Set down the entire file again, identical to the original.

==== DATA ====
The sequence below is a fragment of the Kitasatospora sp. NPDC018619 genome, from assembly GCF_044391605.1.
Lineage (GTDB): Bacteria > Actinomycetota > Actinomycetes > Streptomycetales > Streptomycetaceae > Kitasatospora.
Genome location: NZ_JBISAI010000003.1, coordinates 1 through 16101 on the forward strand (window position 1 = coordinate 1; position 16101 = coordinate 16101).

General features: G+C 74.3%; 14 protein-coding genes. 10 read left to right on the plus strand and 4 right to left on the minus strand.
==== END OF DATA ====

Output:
The sequence below is a fragment of the Kitasatospora sp. NPDC018619 genome, from assembly GCF_044391605.1.
Lineage (GTDB): Bacteria > Actinomycetota > Actinomycetes > Streptomycetales > Streptomycetaceae > Kitasatospora.
Genome location: NZ_JBISAI010000003.1, coordinates 1 through 16101 on the forward strand (window position 1 = coordinate 1; position 16101 = coordinate 16101).

General features: G+C 74.3%; 14 protein-coding genes. 10 read left to right on the plus strand and 4 right to left on the minus strand.